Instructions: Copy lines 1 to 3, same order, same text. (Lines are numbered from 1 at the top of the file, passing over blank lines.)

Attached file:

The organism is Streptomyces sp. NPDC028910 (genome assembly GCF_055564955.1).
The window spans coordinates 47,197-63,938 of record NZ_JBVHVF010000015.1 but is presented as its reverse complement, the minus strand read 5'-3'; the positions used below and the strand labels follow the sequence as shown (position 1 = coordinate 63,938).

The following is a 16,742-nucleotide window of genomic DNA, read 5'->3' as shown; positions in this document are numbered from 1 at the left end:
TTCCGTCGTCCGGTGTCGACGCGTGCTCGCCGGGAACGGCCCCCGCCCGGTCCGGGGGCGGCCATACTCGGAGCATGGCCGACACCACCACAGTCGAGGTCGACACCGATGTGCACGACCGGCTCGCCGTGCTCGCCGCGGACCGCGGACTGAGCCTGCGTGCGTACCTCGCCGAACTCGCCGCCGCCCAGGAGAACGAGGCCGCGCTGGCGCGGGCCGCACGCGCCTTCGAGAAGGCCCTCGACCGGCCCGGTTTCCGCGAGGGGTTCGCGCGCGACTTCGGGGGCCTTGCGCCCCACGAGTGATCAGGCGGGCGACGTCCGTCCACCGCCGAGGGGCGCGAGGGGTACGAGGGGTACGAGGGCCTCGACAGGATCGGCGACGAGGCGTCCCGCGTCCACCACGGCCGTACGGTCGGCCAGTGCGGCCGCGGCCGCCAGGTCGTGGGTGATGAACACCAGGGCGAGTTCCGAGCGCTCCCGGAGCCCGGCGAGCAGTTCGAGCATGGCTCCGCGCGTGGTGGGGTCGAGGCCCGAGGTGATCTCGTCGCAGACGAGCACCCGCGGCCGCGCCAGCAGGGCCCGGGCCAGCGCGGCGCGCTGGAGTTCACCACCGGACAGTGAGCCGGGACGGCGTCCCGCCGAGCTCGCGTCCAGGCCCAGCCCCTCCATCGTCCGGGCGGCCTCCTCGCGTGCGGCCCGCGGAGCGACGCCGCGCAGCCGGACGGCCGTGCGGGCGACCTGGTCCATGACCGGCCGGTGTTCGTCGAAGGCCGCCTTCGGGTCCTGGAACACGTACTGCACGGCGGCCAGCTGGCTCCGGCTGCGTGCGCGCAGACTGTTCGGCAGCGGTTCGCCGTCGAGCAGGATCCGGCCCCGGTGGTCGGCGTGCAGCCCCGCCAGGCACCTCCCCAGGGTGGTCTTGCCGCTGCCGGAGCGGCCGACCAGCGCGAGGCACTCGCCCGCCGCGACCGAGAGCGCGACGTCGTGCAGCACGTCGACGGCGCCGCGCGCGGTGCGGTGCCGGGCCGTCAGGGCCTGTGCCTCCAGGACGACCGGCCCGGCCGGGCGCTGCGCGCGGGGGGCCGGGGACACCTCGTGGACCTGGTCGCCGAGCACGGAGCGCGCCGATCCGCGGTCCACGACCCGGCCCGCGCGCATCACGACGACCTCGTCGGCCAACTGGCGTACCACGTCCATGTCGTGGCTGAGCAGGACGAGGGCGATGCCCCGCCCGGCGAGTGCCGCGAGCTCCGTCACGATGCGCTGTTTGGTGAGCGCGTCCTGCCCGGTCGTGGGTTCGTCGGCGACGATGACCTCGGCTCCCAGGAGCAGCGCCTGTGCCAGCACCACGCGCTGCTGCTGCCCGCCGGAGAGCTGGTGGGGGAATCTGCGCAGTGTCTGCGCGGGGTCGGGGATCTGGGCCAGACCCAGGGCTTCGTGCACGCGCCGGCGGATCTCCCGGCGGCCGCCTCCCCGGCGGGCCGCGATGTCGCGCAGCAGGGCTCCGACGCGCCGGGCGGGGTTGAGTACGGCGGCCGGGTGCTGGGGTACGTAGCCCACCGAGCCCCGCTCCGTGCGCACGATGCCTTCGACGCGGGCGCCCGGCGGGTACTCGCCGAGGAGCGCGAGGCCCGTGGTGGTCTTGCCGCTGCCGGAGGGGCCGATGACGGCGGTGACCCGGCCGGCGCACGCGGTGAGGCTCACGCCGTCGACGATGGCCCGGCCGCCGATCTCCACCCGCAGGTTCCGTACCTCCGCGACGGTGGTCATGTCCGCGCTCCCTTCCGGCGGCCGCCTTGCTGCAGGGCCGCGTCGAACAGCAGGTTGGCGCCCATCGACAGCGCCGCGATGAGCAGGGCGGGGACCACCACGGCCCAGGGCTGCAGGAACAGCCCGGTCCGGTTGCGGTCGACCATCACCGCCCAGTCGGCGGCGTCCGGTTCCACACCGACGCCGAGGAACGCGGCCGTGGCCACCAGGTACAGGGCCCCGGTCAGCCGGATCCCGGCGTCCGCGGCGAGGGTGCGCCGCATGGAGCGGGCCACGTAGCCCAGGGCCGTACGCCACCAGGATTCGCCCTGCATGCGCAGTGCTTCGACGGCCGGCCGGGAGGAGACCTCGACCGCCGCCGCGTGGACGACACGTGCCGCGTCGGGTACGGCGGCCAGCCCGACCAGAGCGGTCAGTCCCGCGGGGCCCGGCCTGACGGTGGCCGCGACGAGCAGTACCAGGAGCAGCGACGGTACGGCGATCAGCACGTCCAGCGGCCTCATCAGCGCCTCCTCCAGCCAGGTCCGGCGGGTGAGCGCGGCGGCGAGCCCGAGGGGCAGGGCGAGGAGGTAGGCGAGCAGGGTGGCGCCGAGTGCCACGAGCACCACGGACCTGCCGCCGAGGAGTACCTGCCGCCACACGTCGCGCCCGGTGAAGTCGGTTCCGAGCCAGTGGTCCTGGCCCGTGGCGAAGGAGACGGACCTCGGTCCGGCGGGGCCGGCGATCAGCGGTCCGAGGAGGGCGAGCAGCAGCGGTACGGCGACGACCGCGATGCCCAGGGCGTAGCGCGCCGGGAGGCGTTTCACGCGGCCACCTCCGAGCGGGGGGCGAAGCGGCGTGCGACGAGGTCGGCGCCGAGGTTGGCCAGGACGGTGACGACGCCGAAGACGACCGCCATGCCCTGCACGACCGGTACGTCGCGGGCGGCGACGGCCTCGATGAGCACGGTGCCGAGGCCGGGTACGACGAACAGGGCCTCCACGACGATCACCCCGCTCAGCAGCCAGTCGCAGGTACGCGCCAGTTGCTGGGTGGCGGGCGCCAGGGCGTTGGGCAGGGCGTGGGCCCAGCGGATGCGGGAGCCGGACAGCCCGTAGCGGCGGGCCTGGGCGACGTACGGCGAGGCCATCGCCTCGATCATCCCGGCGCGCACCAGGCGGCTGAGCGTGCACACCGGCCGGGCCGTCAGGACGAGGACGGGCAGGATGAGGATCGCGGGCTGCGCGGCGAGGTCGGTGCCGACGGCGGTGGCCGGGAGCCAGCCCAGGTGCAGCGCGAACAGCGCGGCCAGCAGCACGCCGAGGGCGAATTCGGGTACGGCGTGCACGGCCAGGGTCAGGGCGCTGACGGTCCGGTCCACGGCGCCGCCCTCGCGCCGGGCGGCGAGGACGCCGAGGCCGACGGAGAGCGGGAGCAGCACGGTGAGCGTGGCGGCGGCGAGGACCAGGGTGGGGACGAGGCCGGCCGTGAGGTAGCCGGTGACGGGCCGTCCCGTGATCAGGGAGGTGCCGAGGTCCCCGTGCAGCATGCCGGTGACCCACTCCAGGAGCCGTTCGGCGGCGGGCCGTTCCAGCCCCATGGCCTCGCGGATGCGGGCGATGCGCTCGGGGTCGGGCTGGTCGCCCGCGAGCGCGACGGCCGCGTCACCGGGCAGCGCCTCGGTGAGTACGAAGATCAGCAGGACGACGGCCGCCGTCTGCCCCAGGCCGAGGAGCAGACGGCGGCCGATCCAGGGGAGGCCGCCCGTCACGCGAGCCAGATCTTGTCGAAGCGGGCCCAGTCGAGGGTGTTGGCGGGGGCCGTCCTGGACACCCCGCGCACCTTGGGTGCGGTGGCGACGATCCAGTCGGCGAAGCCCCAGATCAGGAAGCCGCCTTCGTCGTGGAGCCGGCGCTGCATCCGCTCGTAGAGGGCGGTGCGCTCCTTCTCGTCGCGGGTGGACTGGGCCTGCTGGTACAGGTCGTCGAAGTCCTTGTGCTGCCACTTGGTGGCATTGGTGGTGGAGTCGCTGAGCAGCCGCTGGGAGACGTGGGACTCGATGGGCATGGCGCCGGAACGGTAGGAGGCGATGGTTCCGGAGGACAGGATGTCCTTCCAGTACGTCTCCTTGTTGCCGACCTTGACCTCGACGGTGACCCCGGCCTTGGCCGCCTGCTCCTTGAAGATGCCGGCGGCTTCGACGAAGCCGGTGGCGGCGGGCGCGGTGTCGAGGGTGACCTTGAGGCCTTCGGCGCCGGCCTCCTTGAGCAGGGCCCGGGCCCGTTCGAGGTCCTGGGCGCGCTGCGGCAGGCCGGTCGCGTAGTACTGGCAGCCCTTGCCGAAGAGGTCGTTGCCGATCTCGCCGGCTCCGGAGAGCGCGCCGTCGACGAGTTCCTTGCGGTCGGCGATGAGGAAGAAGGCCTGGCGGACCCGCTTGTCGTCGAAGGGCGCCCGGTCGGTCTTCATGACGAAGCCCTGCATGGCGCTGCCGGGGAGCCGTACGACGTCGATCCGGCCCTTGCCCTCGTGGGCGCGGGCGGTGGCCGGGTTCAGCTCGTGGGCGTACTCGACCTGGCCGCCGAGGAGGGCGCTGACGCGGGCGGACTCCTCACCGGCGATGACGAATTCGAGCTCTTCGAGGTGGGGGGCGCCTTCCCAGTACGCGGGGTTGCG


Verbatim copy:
The organism is Streptomyces sp. NPDC028910 (genome assembly GCF_055564955.1).
The window spans coordinates 47,197-63,938 of record NZ_JBVHVF010000015.1 but is presented as its reverse complement, the minus strand read 5'-3'; the positions used below and the strand labels follow the sequence as shown (position 1 = coordinate 63,938).

The following is a 16,742-nucleotide window of genomic DNA, read 5'->3' as shown; positions in this document are numbered from 1 at the left end: